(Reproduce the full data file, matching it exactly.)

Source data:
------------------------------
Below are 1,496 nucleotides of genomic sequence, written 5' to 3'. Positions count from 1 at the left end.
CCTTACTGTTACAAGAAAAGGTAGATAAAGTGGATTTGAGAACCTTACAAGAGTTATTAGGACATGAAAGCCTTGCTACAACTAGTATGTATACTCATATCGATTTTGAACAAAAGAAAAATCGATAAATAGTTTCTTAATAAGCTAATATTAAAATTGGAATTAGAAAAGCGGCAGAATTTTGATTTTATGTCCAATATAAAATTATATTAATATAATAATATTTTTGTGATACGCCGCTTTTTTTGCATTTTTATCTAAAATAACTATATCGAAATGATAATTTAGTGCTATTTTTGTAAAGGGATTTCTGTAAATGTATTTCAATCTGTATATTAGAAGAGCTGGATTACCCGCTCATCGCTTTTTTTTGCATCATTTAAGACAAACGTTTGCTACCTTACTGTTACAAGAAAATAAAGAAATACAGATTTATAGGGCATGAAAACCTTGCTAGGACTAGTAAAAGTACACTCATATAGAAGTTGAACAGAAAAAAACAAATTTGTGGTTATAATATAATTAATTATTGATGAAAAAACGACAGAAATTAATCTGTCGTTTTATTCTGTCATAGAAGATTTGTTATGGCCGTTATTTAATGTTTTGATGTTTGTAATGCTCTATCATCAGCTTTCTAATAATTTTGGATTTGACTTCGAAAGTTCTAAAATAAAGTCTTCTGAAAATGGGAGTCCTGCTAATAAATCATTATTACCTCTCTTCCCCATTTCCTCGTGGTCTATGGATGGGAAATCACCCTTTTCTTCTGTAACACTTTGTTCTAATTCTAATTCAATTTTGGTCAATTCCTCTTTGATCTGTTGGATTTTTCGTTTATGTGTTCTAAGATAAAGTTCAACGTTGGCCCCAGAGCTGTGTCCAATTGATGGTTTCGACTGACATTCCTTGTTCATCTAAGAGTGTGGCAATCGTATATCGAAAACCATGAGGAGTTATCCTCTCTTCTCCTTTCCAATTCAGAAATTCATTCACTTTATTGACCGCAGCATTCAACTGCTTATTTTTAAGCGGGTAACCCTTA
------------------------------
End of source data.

Below are 1,496 nucleotides of genomic sequence, written 5' to 3'. Positions count from 1 at the left end.
CCTTACTGTTACAAGAAAAGGTAGATAAAGTGGATTTGAGAACCTTACAAGAGTTATTAGGACATGAAAGCCTTGCTACAACTAGTATGTATACTCATATCGATTTTGAACAAAAGAAAAATCGATAAATAGTTTCTTAATAAGCTAATATTAAAATTGGAATTAGAAAAGCGGCAGAATTTTGATTTTATGTCCAATATAAAATTATATTAATATAATAATATTTTTGTGATACGCCGCTTTTTTTGCATTTTTATCTAAAATAACTATATCGAAATGATAATTTAGTGCTATTTTTGTAAAGGGATTTCTGTAAATGTATTTCAATCTGTATATTAGAAGAGCTGGATTACCCGCTCATCGCTTTTTTTTGCATCATTTAAGACAAACGTTTGCTACCTTACTGTTACAAGAAAATAAAGAAATACAGATTTATAGGGCATGAAAACCTTGCTAGGACTAGTAAAAGTACACTCATATAGAAGTTGAACAGAAAAAAACAAATTTGTGGTTATAATATAATTAATTATTGATGAAAAAACGACAGAAATTAATCTGTCGTTTTATTCTGTCATAGAAGATTTGTTATGGCCGTTATTTAATGTTTTGATGTTTGTAATGCTCTATCATCAGCTTTCTAATAATTTTGGATTTGACTTCGAAAGTTCTAAAATAAAGTCTTCTGAAAATGGGAGTCCTGCTAATAAATCATTATTACCTCTCTTCCCCATTTCCTCGTGGTCTATGGATGGGAAATCACCCTTTTCTTCTGTAACACTTTGTTCTAATTCTAATTCAATTTTGGTCAATTCCTCTTTGATCTGTTGGATTTTTCGTTTATGTGTTCTAAGATAAAGTTCAACGTTGGCCCCAGAGCTGTGTCCAATTGATGGTTTCGACTGACATTCCTTGTTCATCTAAGAGTGTGGCAATCGTATATCGAAAACCATGAGGAGTTATCCTCTCTTCTCCTTTCCAATTCAGAAATTCATTCACTTTATTGACCGCAGCATTCAACTGCTTATTTTTAAGCGGGTAACCCTTA